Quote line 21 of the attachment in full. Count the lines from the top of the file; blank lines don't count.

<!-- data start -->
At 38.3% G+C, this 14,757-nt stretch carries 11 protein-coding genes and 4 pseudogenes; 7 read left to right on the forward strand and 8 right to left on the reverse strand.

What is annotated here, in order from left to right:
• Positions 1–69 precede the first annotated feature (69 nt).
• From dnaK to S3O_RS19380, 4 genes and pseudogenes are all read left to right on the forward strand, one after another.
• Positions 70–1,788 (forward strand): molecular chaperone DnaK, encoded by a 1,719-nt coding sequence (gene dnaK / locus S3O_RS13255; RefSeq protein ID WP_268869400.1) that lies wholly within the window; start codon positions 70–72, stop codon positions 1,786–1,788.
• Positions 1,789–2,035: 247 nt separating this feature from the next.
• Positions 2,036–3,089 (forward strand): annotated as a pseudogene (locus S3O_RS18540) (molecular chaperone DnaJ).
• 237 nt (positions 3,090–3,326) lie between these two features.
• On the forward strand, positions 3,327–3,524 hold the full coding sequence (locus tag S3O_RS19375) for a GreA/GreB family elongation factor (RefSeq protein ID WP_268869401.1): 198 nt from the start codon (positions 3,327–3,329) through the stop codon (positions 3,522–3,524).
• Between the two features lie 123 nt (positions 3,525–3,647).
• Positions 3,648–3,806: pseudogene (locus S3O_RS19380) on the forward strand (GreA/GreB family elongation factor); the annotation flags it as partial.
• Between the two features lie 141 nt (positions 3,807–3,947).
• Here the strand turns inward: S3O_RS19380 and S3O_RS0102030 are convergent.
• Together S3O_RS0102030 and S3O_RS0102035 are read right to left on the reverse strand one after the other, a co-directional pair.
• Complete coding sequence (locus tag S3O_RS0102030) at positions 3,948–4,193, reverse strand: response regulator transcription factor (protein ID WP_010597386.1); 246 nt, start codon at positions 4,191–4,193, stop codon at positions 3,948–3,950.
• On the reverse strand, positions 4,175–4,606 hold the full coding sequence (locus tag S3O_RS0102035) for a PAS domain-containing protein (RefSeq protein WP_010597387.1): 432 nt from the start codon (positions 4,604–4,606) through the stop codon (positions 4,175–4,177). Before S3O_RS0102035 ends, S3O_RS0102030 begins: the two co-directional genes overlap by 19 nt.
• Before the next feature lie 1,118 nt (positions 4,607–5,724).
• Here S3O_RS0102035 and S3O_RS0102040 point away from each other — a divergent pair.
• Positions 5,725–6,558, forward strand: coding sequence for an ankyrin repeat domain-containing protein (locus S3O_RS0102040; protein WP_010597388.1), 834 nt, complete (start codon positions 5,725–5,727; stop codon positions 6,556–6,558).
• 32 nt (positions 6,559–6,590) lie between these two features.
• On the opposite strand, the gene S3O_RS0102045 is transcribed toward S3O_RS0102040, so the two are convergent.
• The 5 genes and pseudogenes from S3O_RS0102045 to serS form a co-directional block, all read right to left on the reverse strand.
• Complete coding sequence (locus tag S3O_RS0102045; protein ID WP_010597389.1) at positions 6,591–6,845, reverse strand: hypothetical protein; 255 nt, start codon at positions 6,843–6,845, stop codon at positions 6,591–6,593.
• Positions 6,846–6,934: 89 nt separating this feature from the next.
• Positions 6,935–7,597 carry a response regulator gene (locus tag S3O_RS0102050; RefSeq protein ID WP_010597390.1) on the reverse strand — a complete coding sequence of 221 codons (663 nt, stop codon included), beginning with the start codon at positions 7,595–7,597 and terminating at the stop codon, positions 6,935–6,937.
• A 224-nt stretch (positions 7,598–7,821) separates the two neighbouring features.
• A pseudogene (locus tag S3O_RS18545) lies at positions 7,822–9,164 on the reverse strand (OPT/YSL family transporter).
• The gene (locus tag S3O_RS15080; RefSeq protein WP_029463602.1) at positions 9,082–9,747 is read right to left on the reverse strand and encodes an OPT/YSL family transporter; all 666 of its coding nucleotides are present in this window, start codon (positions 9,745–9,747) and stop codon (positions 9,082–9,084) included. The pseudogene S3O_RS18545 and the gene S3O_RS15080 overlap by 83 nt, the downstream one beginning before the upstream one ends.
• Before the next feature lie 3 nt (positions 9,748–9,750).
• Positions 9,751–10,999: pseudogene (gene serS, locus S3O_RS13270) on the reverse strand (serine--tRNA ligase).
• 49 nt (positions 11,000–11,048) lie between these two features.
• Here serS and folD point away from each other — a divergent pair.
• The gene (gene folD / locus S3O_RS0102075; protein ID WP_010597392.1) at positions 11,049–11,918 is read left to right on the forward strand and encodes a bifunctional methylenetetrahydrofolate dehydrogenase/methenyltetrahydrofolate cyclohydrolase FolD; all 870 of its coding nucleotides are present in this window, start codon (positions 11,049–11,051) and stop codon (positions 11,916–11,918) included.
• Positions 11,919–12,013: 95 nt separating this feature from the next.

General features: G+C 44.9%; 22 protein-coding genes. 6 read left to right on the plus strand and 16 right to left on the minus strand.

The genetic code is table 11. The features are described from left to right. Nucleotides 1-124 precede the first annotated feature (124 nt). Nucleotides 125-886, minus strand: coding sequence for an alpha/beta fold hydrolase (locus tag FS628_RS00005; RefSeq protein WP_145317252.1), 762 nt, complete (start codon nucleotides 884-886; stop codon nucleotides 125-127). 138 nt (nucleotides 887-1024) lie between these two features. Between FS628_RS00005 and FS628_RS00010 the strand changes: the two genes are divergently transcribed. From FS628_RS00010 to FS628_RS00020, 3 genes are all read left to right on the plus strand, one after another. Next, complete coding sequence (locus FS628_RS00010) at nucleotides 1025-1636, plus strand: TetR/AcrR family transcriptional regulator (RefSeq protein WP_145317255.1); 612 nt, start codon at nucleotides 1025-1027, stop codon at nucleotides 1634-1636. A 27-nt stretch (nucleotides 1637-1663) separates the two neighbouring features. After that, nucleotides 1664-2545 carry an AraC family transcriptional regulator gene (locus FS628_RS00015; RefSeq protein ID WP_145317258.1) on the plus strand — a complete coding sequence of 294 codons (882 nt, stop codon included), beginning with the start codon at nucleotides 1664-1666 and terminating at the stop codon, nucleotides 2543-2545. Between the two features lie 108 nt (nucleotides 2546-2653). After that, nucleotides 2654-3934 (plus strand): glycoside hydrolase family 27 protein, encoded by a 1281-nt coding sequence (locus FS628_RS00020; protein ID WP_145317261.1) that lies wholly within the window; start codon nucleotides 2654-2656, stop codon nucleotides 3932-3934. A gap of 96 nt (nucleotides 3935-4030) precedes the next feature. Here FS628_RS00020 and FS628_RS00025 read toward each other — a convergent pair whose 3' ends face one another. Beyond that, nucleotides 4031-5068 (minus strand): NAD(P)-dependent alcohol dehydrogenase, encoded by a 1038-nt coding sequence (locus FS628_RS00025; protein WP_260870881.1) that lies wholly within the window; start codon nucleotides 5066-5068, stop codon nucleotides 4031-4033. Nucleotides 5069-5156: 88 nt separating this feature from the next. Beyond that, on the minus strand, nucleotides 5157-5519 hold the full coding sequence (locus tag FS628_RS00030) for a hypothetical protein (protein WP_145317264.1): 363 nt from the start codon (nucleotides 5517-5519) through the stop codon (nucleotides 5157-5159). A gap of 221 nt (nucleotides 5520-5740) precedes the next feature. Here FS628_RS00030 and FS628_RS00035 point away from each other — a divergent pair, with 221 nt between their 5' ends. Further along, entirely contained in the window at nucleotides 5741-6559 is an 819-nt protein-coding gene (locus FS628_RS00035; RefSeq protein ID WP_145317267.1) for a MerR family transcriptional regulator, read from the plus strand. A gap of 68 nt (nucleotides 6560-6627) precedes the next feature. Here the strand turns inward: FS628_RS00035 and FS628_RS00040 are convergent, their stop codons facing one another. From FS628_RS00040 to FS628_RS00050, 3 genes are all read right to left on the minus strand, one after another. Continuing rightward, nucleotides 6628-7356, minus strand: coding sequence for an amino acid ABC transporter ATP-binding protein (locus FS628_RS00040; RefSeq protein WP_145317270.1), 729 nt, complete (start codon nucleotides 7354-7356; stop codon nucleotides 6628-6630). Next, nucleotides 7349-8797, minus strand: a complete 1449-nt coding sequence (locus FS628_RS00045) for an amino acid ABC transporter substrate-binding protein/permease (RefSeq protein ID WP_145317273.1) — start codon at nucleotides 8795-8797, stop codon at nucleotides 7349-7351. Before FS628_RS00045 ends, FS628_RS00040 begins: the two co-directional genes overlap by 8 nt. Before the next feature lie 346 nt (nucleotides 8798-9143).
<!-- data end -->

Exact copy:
• On the opposite strand, the gene S3O_RS0102045 is transcribed toward S3O_RS0102040, so the two are convergent.